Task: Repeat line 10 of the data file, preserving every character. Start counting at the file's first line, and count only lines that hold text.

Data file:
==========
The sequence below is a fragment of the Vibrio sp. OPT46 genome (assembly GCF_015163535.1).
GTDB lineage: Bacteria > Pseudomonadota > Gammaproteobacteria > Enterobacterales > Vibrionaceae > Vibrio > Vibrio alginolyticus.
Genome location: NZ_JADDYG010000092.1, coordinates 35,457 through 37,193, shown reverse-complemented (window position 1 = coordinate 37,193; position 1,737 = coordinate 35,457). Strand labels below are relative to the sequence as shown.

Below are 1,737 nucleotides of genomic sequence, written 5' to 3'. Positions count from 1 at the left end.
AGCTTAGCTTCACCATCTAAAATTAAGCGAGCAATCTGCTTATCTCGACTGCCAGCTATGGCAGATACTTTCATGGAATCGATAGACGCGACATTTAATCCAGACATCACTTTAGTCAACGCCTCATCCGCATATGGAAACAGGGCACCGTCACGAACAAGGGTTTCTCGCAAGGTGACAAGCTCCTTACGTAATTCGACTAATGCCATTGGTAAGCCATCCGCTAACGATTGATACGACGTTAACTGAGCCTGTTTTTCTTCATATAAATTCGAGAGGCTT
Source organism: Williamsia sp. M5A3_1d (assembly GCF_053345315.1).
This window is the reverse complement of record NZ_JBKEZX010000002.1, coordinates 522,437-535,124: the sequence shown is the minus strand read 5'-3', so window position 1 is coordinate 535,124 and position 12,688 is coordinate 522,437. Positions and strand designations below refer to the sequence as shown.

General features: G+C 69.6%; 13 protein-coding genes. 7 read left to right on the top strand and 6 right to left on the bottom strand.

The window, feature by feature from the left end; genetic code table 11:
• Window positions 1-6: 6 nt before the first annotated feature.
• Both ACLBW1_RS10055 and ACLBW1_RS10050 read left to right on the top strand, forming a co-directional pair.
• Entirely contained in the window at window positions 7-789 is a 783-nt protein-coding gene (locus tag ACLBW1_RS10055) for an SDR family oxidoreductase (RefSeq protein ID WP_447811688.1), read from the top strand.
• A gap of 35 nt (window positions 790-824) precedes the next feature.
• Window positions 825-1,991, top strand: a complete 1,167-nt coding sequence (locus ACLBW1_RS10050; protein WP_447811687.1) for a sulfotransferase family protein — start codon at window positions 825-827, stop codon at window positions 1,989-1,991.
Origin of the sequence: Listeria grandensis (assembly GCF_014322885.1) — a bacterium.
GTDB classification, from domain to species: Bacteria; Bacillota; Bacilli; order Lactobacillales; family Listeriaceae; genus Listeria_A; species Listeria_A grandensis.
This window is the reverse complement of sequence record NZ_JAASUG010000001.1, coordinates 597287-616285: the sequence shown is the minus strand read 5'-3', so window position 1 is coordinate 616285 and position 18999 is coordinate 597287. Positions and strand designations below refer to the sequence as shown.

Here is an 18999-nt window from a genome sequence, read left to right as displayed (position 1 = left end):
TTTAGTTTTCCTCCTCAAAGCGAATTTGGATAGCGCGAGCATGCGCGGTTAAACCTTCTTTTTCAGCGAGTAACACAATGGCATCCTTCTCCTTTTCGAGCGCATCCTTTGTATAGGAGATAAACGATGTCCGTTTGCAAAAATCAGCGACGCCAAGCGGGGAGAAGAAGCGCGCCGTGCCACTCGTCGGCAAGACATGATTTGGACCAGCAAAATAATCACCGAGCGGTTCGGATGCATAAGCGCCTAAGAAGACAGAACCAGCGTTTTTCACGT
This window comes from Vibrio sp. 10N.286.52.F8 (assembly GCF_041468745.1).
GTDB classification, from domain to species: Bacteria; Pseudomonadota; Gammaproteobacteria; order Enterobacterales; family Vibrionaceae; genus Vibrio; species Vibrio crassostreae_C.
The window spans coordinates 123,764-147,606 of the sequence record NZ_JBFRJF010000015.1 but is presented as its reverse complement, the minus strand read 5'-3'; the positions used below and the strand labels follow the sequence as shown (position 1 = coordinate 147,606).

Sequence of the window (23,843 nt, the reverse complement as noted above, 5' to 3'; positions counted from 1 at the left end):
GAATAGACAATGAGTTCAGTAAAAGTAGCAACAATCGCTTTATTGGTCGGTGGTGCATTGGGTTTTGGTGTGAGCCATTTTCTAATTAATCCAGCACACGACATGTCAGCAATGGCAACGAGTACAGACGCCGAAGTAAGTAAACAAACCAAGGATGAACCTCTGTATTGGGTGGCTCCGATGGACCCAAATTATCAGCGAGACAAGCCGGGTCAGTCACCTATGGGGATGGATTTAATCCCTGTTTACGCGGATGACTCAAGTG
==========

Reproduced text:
• Window positions 1-6: 6 nt before the first annotated feature.